Discover how scientists are combating wine fraud with Artificial Intelligence, using a groundbreaking algorithm to trace origins, reveal chemical signatures, and safeguard the authenticity of premium wines.
February 01, 2024
Procuring poor-quality wine masquerading as premium poses a significant challenge for sommeliers and the wine industry, leading to a lucrative but illegal trade estimated to cost European sales nearly US$3.2 billion in revenue.
Scientists have harnessed Artificial Intelligence (AI) to combat wine fraud by developing an algorithm that detects fraudulent wines by employing chemical analysis to trace the drink's origin.
The algorithm utilises gas chromatography to analyse 80 wines harvested over 12 years from seven Bordeaux estates, creating a unique signature for each premium liquor by drawing on all chemicals detected in the drink.
Rather than focusing on individual compounds, the algorithm groups wines with similar signatures, allowing researchers to differentiate wines based on the subtlest differences in the tiniest chemical compounds.
The AI algorithm successfully revealed chemical clusters corresponding to specific chateaux, effectively mapping Bordeaux based on the chromatography findings and providing insights into the wine's origin.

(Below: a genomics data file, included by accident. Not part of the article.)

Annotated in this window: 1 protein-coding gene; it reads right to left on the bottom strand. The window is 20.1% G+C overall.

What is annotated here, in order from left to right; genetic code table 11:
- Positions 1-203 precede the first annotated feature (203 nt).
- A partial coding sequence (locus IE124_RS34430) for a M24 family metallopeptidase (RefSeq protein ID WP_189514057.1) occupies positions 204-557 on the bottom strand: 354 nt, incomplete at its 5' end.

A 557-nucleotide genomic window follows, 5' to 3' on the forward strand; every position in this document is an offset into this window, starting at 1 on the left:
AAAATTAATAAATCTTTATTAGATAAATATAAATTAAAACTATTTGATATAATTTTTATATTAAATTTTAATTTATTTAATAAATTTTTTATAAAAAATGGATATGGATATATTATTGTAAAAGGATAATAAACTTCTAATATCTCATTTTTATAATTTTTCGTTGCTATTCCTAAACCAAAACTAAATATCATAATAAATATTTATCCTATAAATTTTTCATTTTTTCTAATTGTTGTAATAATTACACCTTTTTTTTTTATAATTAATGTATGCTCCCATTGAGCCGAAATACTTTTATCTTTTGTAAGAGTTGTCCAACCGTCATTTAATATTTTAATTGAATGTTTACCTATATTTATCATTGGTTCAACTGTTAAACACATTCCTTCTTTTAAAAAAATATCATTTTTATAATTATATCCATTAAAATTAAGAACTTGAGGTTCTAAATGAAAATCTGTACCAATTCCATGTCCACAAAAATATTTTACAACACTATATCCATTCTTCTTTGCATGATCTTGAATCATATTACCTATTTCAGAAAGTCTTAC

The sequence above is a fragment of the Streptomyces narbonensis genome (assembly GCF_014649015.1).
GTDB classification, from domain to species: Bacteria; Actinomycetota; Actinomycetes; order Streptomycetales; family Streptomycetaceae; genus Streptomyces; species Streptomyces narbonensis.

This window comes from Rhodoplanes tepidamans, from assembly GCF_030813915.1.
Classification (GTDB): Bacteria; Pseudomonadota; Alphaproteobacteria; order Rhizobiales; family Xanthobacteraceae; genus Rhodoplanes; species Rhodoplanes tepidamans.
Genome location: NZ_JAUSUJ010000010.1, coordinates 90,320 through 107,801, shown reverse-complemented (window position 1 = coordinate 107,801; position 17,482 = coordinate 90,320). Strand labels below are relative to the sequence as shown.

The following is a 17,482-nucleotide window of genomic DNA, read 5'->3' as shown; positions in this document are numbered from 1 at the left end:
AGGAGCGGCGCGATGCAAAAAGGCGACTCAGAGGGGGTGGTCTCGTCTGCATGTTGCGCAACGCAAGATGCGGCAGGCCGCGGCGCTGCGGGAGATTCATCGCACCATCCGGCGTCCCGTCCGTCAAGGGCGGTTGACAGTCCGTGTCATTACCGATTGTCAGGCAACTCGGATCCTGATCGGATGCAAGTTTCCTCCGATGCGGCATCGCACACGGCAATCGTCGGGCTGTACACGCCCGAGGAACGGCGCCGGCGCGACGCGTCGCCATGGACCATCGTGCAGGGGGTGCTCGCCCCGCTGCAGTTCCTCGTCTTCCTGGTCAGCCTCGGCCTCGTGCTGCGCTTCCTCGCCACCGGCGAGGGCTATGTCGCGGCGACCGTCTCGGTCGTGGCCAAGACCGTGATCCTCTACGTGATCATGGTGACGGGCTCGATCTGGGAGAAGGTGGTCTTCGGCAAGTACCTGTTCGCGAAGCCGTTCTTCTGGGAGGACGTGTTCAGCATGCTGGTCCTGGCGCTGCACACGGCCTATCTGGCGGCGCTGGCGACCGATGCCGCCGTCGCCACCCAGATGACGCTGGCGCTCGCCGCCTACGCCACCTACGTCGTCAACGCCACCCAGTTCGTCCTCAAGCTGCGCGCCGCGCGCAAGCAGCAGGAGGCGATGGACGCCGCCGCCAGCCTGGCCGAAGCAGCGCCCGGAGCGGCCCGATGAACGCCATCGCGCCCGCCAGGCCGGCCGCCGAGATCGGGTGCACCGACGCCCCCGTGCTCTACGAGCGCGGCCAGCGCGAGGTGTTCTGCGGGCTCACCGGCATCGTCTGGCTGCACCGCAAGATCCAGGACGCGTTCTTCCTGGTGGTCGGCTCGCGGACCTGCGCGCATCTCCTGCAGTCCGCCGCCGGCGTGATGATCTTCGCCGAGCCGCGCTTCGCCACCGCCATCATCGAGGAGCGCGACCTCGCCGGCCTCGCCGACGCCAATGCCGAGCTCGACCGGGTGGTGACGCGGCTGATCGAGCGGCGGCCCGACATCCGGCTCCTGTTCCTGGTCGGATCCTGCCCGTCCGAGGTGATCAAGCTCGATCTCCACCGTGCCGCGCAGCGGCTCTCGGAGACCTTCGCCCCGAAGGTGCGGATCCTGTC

The algorithm's application demonstrated its ability to scrutinise grapes, soil, and microclimate, providing near-accurate results in determining whether a wine is a vintage, showcasing its potential in preventing wine fraud.
Beyond fraud prevention, the AI program can monitor winemaking quality and technique, ensuring proper blending and craftsmanship, thereby reducing costs associated with producing quality blends.
By confirming whether a wine matches its label, the algorithm becomes a crucial tool in curbing fraudulent networks dealing in fake wines, potentially safeguarding the economic interests of the European wine market.